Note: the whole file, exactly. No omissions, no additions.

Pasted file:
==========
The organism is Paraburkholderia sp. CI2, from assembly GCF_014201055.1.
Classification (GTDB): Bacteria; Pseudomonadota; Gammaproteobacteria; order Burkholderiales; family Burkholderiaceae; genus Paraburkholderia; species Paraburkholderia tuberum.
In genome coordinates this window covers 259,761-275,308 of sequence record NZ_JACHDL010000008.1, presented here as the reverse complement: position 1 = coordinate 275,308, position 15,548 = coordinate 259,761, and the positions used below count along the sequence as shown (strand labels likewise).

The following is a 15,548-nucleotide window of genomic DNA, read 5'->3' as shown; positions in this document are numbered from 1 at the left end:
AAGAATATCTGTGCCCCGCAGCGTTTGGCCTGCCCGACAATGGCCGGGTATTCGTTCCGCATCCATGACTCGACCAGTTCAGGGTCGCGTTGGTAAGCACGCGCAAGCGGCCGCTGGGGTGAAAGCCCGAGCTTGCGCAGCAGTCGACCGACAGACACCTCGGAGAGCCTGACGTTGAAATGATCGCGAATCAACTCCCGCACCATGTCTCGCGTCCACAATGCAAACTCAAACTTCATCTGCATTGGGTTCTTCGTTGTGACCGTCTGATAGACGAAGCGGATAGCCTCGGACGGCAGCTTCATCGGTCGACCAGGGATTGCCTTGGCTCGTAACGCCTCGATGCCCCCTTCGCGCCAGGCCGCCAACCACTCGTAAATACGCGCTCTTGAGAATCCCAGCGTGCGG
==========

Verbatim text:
The organism is Paraburkholderia sp. CI2, from assembly GCF_014201055.1.
Classification (GTDB): Bacteria; Pseudomonadota; Gammaproteobacteria; order Burkholderiales; family Burkholderiaceae; genus Paraburkholderia; species Paraburkholderia tuberum.
In genome coordinates this window covers 259,761-275,308 of sequence record NZ_JACHDL010000008.1, presented here as the reverse complement: position 1 = coordinate 275,308, position 15,548 = coordinate 259,761, and the positions used below count along the sequence as shown (strand labels likewise).

The following is a 15,548-nucleotide window of genomic DNA, read 5'->3' as shown; positions in this document are numbered from 1 at the left end:
AAGAATATCTGTGCCCCGCAGCGTTTGGCCTGCCCGACAATGGCCGGGTATTCGTTCCGCATCCATGACTCGACCAGTTCAGGGTCGCGTTGGTAAGCACGCGCAAGCGGCCGCTGGGGTGAAAGCCCGAGCTTGCGCAGCAGTCGACCGACAGACACCTCGGAGAGCCTGACGTTGAAATGATCGCGAATCAACTCCCGCACCATGTCTCGCGTCCACAATGCAAACTCAAACTTCATCTGCATTGGGTTCTTCGTTGTGACCGTCTGATAGACGAAGCGGATAGCCTCGGACGGCAGCTTCATCGGTCGACCAGGGATTGCCTTGGCTCGTAACGCCTCGATGCCCCCTTCGCGCCAGGCCGCCAACCACTCGTAAATACGCGCTCTTGAGAATCCCAGCGTGCGG